Site. If your records are from Whitby and its immediate surroundings, you do not need to type “UK” or “North Yorkshire”. These will be added automatically. Describe the site from the largest and most obvious character to the smallest and least obvious, and separate different components with a semi-colon. Thus, for example, “Whitby; Flowergate” not “Flowergate; Whitby”. Put qualifying information about any location after its name, separated by a comma. Thus, for example, “Whitby; Whalebone Arch, 20m to south” not “20m to south of the Whalebone Arch; Whitby”. If you want to describe a site as being between two points, do it like this “Littlebeck Woods; between Midge Hall and May Beck car park”.
Grid ref. Type in the Ordnance Survey code letters for the 100km square followed by a six or eight figure reference (eastings first, northings second).
Altitude. Type the number of metres above sea level.
Habitat. Free text: describe the habitat in your own words.
Code. Use the phase 1 habitat codes as recommended by the UK Joint Nature Conservation Committee.

Observer/collector

Name. The name of the person. Please put surname first, followed by a comma, a space, then each initial with a full stop (example: “Smith, J.”). Done this way, it is easier to sort records made by the same person. Imagine sorting “Bill Clinton” and “W.J. Clinton” in alphabetical order - having the given name(s) first tends to separate records from the same person. If there is more than one person, separate individuals by a semi-colon and a space (example: Smith, J.; Watkins, E.F.).
Number. If the observer/collector allocates their own number to each observation/collection, this is the place to put it.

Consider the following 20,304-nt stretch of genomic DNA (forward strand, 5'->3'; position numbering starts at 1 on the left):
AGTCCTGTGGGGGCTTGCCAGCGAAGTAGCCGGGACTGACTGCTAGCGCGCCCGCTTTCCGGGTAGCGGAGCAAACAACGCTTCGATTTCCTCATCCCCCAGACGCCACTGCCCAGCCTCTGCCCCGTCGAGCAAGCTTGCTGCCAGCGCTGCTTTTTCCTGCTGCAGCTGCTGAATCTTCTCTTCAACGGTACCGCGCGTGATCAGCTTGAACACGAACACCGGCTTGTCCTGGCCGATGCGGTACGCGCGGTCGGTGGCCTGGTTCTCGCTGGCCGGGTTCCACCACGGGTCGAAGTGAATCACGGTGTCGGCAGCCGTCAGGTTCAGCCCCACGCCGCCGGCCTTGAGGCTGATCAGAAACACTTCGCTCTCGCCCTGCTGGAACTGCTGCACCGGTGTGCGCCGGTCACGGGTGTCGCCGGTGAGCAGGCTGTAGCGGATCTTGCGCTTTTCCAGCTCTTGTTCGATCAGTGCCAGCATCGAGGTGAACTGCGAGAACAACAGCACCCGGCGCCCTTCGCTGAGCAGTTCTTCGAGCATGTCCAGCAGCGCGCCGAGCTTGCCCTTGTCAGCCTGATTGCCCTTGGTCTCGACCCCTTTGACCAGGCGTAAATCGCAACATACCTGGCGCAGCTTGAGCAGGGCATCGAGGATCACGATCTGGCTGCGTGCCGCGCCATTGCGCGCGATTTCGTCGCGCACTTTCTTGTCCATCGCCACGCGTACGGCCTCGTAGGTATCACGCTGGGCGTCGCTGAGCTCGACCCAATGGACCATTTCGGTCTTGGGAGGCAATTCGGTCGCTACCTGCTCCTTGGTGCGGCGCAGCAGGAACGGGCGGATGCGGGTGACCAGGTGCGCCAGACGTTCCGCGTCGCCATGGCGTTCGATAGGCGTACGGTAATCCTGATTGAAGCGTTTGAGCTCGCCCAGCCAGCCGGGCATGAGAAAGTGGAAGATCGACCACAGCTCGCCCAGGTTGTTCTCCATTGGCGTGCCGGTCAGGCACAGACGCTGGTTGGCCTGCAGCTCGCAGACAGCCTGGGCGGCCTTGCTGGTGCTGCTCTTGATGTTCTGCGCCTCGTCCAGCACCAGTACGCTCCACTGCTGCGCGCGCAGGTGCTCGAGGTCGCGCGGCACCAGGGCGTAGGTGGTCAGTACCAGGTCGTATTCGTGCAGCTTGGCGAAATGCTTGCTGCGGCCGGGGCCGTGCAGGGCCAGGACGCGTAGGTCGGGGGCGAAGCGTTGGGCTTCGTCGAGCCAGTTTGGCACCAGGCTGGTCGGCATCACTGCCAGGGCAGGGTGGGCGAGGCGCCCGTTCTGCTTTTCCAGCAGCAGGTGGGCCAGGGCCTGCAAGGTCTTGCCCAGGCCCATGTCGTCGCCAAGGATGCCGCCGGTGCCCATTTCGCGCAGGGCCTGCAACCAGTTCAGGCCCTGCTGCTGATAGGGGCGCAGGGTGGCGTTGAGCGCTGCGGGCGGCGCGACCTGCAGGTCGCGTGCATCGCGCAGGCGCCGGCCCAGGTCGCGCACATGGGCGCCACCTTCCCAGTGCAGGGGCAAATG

Organism 1

Latin name. Put the name of the organism you observed here. Latin names are preferred, particularly for anything which doesn’t have fur or feathers, but not obligatory.
Name of identifier. The name of the person who identified the first organism. Same rules apply as for observer/collector.
Notes. Free text to add any comments you wish about the first organism. Examples: “three flying southwards”, “rare”, “2 female and 8 males”, “dead, killed on road” etc.

Substratum

Substratum. This is a description of what the organism was on. What it was on, and what it feeds on may be two different things: this category is for what it was on. Was the insect on a leaf? Is the plant on acid soil? This category is free text, but it’s good style to put the noun first, in the singular, followed by any qualifying information with a comma and space as a separator. Thus, “leaf, dead, fallen” not “dead fallen leaves”.

Organism 2

Latin name. Put the name of the organism you observed here. Latin names are again preferred, particularly for anything which doesn’t have fur or feathers, but not obligatory. Making provision for recording a second organism means it’s possible to make an association between the insect (organism 1) on the leaf (substratum) of the tree (organism 2). By making such associations, the information you generate is much more valuable.
Name of identifier. The name of the person who identified the second organism. Same rules apply as for observer/collector.
Notes. Free text to add any comments you wish about the second organism. Examples: “three flying southwards”, “rare”, “2 female and 8 males”, “dead, killed on road” etc.

Admin.

Specimen kept. If you have kept a specimen, for example of a plant in a herbarium, put information about this specimen here.
Other notes. This is a glory hole of free text for any other information you want to record in association with the observation.

Submitting records

After you have finished keyboarding your observations, save the file. The first time you enter records, it is a good idea only to enter a few, for examply about fifty records, and then send those to the Club, so that if there are any problems, not a lot of your time is lost. Later, with experience, you may find it convenient to accumulate hundreds of records in one file, so that it is only necessary to send the recorders one file each year. Send the file as an e-mail attachment to the following address: .